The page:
So Monday dawned a rainy kind of overcast that made me ache for Seattle (weird, I know), which did nothing to improve my mood or push me into a more positive frame of mind. Fortunately, a friend from home telepathically picked up on my shit mood from 11,000 miles away and treated me to an hour-long phone conversation that more or less rid me of my Debbie Downer attitude. After that, I was able to face the challenges of the week with renewed vigor (or at least cast off my grumpy cat face).

grumpy cat

This is Grumpy Cat

If you’re interested in where we ate:

Republic Cafe

Misty’s American Diner

Senoritas Mexican Restaurant

Port Douglas and Tropical North Queensland

About an hour’s drive north of Cairns is a resort town known as Port Douglas. Highly recommended over Cairns by my Aussie friends and supposedly home to some of the best tropical beaches on the planet, my mom had booked us into a beachfront apartment at Beaches Holiday Apartments for three nights to close out our exploration of far north Queensland. And the apartment was amazing. A few yards away from the sand, walking distance to the little village, well-outfitted and comfortable, with AC blasted non-stop (this was necessary). I would definitely recommend a stay here to anyone looking to go to Port Douglas. I would also definitely recommend Port Douglas to anyone who wants to explore the Great Barrier Reef.

The first day we got in we checked out the beach, where these warnings were posted every 50 feet or so before walked onto the sand. Queensland is home to the notorious box jellyfish – one of the many creatures in Australia that wishes death upon anything it touches. Since it’s prime jellyfish season, any swimming in the 80 degree water was limited to a small area that was netted off against the “stingers,” which is what Aussies like to call jellyfish.

After a quick stroll, I convinced my parents to drive back up the street to the nearby Wildlife Habitat. I told them I would catch hell if I let them leave the country without holding a koala or feeding a kangaroo. Since my first experience in Brisbane at the Lone Pine Koala Sanctuary had been so magical, I assumed all Aussie petting zoos would be like this. There was definitely a multitude of wildlife (including cassowaries, these ridiculous blue-necked, angry-looking, emu-like flightless birds), but the koalas were fewer and the kangas must have just been fed, because they were just not interested in interacting with us at all. But we managed to coax a few wallabies over to charm my parents. I also managed to get my dad to hold a koala for the obligatory photo op, but my mom was too terrified to even get close.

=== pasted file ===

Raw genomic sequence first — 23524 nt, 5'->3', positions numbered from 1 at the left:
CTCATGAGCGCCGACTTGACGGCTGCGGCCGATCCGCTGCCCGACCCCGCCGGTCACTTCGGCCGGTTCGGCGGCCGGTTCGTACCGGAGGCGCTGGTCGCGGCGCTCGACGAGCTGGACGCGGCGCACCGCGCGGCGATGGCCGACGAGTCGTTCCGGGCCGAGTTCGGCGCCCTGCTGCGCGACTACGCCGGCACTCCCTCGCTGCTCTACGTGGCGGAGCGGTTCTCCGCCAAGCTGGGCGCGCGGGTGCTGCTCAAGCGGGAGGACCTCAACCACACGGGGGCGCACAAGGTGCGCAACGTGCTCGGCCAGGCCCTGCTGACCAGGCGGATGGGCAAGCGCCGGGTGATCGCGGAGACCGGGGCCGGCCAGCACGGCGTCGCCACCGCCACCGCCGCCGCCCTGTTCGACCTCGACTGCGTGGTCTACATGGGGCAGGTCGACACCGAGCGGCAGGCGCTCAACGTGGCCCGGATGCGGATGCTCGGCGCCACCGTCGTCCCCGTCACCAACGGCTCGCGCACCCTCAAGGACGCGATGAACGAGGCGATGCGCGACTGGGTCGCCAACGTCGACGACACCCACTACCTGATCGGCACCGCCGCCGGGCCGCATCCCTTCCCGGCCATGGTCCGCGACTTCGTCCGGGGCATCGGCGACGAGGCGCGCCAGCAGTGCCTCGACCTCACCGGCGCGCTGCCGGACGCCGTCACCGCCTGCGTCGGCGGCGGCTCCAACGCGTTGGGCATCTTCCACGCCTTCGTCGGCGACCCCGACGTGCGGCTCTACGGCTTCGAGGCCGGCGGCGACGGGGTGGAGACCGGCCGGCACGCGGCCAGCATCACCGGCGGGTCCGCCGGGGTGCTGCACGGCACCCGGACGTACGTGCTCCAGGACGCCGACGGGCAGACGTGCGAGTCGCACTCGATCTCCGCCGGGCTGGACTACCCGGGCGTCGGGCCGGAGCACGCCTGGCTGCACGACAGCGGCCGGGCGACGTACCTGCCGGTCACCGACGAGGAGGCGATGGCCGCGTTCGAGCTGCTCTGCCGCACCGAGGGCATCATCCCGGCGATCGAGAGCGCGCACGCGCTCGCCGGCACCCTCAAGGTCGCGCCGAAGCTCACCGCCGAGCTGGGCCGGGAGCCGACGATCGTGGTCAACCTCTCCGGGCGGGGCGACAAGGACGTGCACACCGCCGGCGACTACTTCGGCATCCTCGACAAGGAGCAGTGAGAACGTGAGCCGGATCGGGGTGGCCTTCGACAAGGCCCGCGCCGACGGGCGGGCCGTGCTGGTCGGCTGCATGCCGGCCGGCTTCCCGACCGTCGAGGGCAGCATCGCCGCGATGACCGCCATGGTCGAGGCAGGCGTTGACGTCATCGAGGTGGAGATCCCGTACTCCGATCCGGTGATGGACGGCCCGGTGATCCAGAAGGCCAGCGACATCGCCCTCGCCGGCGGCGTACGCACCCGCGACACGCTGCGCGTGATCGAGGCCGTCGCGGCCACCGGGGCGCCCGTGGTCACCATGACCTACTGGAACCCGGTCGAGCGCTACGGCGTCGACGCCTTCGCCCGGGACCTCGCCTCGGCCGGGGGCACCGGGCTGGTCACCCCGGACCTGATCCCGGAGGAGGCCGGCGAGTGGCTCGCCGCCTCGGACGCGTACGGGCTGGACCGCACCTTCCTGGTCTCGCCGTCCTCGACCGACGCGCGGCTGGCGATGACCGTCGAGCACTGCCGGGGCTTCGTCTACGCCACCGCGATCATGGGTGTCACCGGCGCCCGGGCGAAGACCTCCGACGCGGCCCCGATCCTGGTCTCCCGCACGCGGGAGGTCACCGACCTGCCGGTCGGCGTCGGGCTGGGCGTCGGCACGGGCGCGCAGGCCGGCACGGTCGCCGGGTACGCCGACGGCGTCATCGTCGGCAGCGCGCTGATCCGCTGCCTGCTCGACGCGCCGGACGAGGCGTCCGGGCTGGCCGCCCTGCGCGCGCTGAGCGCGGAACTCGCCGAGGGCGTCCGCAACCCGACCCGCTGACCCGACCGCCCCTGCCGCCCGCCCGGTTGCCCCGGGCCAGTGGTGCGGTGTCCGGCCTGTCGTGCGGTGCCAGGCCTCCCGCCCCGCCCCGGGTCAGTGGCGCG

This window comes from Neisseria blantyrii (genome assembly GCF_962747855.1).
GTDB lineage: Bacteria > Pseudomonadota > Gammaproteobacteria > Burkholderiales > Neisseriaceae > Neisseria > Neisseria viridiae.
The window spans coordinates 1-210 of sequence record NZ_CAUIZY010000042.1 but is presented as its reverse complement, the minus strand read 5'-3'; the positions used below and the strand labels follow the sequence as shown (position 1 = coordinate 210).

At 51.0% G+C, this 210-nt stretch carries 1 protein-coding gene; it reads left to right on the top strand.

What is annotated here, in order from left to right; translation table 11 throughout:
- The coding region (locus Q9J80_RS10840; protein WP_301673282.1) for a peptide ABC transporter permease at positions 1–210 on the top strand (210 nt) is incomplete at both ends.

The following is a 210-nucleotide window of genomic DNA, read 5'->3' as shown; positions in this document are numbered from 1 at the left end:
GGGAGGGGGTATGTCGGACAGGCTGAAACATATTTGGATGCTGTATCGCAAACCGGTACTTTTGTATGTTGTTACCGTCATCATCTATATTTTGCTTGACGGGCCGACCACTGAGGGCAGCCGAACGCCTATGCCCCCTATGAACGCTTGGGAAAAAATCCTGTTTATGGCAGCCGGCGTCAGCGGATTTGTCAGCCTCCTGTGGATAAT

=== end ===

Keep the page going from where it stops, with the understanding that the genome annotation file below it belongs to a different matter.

I cooked my parents a meal that evening to thank them for the trip and because eating out in Australia (especially in tourist towns) is pretty expensive and I felt bad having my dad constantly pick up the check.

Since all Reef tours the next day were sold out, we decided to be land explorers again, but self-guided ones this time. My dad and I took turns driving all the way north, through Daintree and up to Myall and Cape Tribulation beaches. Cape Tribulation beach is the furthest north you can drive without an all-wheel drive vehicle. I was a little disappointed because I had visions of reaching the verrrrrry far north tip of the peninsula, but these hopes were dashed by an Aussie cabbie laughing and telling me that only way up there was by plane. Maybe for my next trip!

We lounged on the beach and hiked through some swamps that warned us about the crocodiles in the area (yeah), all the while being warned not to drive to fast by the Cassowary Crossing signs that dotted the road the whole way up. Apparently, if you come across one of these in the wild, you need make yourself bigger than it is (likely by holding something over your head because these guys are TALL) and looking it directly in the eye. Otherwise, you’ll receive a swift kick to the back. Cassowaries are big on the sucker punch, apparently.